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Former Machinist Gets By With Help of Medicaid, Free Medication

Ronald Campbell

Ronald Campbell of Baltimore has no private health insurance. (Newsline photo by Mike Santa Rita)

Maryland Newsline
Tuesday, April 12, 2005

BALTIMORE - Ronald Campbell, a former machinist,  has been out of work and on disability since 1994.

He's managed to get by without private health insurance - despite needing medications for diabetes, ulcers, depression and other ailments - with the help of Medicaid and a Baltimore-based nonprofit organization called Medbank.

Campbell, 52,  grew up in East Baltimore and graduated from Northern High School in 1972.

Wearing leg braces until he was about 7 because of cerebral palsy he'd had since birth, Campbell has found life a continual struggle.

“I struggled and struggled to do things better and tried  my best to do things,” he said.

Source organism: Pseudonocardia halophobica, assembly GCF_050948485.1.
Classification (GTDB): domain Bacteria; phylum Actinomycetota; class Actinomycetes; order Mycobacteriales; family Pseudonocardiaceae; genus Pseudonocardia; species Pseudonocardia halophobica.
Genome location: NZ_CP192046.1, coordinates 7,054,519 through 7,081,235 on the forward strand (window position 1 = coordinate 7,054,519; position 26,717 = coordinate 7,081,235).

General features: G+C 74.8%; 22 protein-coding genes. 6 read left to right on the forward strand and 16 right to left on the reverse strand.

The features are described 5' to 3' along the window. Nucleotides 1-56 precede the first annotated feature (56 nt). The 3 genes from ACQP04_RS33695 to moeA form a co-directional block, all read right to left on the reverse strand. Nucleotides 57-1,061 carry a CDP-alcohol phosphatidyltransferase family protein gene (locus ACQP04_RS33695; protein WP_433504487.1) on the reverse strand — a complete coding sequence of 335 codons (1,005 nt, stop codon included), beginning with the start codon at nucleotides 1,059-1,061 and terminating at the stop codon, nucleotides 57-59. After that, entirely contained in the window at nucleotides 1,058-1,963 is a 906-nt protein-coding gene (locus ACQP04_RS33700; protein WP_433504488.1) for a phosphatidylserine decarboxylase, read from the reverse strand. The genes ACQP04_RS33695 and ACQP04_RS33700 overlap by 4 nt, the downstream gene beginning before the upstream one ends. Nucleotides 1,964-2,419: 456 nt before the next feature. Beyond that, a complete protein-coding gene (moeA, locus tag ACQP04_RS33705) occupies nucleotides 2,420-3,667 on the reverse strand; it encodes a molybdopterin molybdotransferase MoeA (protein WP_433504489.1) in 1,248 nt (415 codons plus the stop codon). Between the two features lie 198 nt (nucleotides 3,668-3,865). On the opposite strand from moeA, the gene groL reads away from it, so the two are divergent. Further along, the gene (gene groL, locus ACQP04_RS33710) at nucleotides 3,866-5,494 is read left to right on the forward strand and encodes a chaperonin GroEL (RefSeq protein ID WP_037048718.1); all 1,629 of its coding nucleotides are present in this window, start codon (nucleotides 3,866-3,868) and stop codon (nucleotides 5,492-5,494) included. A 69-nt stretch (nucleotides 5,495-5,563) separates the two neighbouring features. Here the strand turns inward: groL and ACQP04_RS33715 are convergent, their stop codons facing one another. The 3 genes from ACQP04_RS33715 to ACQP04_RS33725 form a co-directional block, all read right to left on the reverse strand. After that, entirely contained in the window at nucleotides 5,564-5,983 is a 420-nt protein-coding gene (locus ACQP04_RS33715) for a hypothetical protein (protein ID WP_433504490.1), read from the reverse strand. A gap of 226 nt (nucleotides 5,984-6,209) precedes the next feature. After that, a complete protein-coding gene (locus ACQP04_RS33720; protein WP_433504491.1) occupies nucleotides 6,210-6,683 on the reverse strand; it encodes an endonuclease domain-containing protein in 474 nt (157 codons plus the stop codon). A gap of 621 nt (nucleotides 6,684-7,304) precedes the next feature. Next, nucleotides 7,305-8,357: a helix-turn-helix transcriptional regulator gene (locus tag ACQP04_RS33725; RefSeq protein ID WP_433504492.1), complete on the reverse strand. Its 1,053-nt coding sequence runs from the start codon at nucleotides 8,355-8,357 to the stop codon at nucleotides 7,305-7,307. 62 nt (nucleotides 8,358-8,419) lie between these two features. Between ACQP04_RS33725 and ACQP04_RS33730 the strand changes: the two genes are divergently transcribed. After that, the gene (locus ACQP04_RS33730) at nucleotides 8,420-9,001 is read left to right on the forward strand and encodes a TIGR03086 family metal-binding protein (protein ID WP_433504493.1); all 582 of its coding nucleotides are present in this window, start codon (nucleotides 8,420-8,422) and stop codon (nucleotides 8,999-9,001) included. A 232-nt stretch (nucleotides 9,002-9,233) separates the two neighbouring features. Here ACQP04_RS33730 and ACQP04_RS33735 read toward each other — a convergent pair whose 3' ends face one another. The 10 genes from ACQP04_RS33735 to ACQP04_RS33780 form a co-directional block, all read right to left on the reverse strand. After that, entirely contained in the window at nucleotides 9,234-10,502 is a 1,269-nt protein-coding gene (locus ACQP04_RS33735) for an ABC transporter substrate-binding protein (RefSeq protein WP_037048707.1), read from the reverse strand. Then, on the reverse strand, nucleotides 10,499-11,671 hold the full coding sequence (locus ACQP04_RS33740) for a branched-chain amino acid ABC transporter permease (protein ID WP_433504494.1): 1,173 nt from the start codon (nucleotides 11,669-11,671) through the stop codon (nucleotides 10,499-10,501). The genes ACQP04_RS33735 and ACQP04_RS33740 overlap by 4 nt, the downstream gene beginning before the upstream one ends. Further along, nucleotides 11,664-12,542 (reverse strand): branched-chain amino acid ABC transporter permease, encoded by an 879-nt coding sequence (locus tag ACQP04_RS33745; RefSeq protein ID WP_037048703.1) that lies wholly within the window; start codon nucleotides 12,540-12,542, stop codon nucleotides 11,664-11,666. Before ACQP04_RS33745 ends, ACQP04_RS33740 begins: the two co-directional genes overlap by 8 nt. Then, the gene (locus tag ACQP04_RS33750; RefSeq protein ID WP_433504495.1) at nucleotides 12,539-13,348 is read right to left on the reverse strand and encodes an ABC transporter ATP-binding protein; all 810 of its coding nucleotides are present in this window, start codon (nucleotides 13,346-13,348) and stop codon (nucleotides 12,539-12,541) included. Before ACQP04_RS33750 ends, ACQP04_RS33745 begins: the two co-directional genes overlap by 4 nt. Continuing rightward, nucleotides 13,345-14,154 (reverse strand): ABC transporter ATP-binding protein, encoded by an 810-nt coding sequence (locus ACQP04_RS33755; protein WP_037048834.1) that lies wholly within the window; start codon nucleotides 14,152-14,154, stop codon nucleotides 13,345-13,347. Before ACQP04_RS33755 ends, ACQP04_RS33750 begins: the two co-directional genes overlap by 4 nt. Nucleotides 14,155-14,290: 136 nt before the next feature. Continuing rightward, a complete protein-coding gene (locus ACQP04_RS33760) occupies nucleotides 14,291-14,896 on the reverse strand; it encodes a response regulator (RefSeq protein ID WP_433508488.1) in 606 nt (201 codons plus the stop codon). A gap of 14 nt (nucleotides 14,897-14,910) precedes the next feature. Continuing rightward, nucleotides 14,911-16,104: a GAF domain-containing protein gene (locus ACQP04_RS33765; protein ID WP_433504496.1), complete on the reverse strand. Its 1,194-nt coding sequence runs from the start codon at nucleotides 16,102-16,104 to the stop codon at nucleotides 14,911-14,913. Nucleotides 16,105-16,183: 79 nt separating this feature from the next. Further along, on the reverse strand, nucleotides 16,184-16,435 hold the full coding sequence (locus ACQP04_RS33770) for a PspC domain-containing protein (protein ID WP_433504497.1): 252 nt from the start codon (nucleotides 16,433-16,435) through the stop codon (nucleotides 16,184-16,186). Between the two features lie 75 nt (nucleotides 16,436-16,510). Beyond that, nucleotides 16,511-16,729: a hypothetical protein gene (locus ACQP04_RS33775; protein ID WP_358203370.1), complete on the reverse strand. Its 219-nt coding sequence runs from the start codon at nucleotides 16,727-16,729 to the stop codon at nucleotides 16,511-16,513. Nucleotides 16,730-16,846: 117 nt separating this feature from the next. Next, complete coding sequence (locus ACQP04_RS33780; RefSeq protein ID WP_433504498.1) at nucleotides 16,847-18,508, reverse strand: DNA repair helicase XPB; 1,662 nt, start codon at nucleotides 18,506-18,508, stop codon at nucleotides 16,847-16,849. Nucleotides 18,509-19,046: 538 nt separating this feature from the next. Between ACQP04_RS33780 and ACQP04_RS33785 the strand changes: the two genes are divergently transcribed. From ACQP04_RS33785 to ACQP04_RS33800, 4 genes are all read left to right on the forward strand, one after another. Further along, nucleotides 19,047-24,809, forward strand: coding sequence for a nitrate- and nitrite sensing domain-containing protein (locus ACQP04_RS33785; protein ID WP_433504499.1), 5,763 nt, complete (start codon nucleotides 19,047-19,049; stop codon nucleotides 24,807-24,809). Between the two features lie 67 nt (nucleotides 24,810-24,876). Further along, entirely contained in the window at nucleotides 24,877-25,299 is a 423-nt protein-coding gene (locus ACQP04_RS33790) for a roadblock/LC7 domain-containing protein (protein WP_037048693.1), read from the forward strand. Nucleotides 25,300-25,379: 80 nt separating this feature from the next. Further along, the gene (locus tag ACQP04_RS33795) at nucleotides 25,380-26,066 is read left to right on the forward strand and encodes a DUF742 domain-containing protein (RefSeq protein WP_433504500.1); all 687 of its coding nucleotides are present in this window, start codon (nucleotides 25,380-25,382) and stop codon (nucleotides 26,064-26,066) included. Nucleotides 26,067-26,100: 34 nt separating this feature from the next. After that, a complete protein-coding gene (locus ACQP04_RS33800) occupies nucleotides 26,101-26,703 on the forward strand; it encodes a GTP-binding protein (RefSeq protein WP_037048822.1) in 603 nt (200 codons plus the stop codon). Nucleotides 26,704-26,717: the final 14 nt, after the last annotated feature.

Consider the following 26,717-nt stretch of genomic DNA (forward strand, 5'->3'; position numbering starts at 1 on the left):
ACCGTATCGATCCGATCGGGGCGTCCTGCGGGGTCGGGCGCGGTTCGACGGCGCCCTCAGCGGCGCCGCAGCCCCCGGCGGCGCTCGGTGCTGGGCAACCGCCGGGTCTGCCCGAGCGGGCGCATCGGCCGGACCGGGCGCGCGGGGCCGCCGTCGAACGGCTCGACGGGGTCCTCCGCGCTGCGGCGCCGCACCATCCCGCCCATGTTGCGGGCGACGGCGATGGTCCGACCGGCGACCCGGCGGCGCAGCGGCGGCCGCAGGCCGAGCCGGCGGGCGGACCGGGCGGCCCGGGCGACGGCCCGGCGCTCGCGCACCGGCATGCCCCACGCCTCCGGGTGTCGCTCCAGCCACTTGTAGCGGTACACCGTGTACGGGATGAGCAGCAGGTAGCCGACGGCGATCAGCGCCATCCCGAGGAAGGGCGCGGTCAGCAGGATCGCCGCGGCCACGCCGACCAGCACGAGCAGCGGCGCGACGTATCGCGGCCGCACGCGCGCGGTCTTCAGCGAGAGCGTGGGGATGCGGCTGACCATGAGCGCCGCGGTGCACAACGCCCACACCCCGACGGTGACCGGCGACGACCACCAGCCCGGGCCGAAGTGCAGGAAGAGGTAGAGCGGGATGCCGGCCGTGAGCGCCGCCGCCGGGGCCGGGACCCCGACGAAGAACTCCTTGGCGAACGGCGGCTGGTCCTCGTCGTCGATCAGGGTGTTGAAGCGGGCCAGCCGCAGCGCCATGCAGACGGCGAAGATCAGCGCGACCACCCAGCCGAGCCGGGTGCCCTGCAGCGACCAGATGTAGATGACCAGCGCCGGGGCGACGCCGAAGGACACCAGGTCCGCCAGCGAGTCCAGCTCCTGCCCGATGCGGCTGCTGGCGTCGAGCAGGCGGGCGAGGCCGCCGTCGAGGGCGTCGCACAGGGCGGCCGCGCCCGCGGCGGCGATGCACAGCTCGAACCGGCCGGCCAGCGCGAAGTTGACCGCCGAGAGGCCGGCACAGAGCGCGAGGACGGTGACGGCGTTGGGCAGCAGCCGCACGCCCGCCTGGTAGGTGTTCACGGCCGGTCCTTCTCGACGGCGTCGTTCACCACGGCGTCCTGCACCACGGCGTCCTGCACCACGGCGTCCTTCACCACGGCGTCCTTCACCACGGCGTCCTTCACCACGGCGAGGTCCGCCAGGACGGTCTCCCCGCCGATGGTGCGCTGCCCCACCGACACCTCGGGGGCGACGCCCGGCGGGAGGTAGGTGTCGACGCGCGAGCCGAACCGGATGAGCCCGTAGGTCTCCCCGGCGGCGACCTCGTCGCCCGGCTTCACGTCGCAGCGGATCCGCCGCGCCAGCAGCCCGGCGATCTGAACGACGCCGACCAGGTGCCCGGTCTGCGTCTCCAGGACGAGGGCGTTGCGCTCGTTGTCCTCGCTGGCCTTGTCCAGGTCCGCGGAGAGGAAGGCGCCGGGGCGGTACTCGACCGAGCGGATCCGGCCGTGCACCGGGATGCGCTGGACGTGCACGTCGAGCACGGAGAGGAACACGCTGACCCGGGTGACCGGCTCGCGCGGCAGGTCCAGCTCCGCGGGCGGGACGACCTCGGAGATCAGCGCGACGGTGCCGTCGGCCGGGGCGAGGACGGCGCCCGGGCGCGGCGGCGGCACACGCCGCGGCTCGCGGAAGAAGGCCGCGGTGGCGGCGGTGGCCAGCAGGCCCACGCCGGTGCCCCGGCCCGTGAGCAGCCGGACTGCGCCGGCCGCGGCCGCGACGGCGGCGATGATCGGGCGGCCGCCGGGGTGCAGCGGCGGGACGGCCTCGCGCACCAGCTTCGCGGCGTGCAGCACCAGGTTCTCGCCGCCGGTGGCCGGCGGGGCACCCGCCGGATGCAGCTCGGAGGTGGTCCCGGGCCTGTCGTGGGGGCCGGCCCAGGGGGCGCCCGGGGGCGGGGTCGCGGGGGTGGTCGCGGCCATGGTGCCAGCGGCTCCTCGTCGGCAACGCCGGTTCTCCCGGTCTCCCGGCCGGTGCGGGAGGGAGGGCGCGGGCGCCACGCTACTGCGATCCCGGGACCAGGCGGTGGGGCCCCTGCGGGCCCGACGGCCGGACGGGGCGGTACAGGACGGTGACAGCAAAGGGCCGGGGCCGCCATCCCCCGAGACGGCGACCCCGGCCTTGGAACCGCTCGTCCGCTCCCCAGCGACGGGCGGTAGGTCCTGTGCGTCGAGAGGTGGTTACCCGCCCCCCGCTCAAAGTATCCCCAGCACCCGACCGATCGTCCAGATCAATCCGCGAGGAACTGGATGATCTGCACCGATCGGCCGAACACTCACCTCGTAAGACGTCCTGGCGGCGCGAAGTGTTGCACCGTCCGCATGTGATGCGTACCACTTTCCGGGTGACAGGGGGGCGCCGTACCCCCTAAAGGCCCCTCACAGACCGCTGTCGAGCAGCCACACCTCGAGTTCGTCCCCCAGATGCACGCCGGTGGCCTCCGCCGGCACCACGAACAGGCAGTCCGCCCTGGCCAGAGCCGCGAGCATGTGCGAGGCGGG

He worked as a machinist for 12 years at Koppers Inc., where he made metal products like piston rings, he said. But in 1994 he lost his job, he said.  

Soon a combination of depression that followed his father’s death, the onset of diabetes and problems with his cerebral palsy forced him to stop working, he said.

“I  found a security guard job, but then I just started to get sicker and sicker, so I had to stop,” he said.

“Sometimes I just couldn’t get around like used to. It hurt a lot. ... My father died, and I started drinking. I fell into depression,” he said. “All the pain I was in, I just couldn’t function no more.

“My legs just started getting worse, and then my arms.

“I could walk, I just couldn’t do it as well as I used to.”

He says he now takes12 medications for diabetes, ulcers, depression and other ailments. They cost about $3,000 a month. With a monthly disability check of $900 as his only income, he asks: “Who can afford that?”

Campbell said his doctor's visits and most of his medications are covered by Medicaid. The medications that Medicaid does not cover are covered by Medbank, a nonprofit funded by state and private donors dedicated to providing medication to the uninsured poor.

Without Medbank’s help, he said, “I’d get sicker.”

--By Mike Santa Rita

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Copyright © 2005 University of Maryland Philip Merrill College of Journalism